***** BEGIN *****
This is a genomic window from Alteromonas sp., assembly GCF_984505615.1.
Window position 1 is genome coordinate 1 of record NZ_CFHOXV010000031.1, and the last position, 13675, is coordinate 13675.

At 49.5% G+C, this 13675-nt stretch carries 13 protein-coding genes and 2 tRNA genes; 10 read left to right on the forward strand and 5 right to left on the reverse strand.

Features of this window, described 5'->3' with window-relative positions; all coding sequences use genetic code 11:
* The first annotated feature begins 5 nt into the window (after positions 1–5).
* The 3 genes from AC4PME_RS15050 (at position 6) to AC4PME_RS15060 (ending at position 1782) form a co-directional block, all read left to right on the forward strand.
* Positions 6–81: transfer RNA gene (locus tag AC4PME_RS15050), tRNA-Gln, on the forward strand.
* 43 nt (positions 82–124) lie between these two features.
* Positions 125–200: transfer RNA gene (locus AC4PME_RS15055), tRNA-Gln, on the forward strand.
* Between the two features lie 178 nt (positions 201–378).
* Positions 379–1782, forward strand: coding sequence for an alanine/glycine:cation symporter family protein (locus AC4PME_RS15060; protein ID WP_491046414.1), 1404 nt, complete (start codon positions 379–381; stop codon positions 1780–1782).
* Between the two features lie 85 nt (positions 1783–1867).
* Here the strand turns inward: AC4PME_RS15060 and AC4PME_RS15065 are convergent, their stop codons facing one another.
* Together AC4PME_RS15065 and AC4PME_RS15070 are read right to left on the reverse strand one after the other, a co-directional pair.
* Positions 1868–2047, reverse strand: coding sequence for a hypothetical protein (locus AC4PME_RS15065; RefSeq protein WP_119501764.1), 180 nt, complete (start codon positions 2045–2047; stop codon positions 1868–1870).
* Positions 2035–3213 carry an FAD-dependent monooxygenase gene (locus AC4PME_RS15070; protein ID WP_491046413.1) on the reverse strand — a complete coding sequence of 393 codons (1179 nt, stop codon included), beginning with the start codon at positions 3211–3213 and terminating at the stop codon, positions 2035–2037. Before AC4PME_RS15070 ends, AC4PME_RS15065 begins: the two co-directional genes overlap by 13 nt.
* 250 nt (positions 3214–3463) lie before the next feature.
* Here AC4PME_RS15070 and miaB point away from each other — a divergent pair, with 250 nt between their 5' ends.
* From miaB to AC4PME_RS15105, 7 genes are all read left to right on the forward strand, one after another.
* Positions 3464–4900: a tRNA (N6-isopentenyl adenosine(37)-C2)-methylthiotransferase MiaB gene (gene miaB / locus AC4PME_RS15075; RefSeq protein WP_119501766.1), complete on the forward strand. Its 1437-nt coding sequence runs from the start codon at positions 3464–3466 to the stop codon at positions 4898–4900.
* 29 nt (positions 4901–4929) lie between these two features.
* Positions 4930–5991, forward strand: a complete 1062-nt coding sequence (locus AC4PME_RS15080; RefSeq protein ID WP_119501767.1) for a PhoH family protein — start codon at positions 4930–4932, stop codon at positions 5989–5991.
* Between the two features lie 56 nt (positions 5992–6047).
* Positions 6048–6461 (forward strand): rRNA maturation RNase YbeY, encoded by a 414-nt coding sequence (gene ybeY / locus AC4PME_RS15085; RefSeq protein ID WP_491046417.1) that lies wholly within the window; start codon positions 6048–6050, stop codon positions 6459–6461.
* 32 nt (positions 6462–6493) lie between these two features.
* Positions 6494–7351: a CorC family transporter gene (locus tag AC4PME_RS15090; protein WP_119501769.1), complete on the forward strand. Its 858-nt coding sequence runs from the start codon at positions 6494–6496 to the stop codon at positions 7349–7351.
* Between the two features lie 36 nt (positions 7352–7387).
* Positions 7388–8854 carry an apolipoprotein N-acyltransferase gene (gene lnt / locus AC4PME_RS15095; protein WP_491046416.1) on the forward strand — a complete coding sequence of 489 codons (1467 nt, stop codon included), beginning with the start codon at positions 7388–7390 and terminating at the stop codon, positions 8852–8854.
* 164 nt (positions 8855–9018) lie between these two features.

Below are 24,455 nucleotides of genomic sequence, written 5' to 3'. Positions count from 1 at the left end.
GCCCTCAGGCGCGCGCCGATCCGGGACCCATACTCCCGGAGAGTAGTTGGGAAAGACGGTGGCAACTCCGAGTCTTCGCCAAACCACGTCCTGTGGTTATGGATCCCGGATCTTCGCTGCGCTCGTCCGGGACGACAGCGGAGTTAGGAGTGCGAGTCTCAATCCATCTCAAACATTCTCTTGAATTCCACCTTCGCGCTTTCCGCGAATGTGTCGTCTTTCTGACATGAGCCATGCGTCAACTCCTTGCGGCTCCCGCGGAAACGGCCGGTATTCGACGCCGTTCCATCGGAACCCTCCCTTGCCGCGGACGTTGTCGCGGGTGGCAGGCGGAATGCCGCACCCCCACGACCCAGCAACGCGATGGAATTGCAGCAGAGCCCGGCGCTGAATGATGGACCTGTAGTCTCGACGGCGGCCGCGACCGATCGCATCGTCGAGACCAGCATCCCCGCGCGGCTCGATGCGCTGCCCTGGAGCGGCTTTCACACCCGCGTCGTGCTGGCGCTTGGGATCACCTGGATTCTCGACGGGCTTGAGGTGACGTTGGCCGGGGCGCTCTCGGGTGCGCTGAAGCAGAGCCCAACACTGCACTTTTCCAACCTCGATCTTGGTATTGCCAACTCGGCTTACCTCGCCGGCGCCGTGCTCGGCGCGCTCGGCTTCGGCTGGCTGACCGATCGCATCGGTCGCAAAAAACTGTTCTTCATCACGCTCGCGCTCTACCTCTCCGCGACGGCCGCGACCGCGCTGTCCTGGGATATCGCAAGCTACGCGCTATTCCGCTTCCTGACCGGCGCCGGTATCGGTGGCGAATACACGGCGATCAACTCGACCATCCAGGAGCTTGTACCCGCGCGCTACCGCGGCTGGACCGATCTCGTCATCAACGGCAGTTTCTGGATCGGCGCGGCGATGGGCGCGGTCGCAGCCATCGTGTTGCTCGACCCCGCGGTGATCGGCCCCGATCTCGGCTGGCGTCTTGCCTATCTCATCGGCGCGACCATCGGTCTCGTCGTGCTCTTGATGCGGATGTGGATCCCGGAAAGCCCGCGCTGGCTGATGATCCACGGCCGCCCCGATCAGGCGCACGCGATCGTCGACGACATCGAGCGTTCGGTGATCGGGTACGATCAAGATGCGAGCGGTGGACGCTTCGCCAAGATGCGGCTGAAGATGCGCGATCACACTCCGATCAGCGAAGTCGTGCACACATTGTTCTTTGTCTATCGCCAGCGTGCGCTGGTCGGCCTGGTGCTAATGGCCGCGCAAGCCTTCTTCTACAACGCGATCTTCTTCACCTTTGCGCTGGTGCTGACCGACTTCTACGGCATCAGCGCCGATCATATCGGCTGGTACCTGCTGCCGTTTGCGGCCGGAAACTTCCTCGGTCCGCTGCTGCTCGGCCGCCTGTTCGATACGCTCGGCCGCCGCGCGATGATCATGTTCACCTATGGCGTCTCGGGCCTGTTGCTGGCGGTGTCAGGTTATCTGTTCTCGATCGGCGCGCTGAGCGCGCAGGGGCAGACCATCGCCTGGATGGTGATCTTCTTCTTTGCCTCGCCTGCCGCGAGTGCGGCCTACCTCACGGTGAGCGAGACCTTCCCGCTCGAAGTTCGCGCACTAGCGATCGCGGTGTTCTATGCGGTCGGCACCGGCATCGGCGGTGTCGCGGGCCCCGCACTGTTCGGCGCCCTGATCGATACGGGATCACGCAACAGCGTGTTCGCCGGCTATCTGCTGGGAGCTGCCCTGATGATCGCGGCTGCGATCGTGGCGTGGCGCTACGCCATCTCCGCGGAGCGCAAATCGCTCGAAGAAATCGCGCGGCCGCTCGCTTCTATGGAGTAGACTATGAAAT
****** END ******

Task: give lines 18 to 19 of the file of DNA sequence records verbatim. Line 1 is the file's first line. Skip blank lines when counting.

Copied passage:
* Here AC4PME_RS15070 and miaB point away from each other — a divergent pair, with 250 nt between their 5' ends.
* From miaB to AC4PME_RS15105, 7 genes are all read left to right on the forward strand, one after another.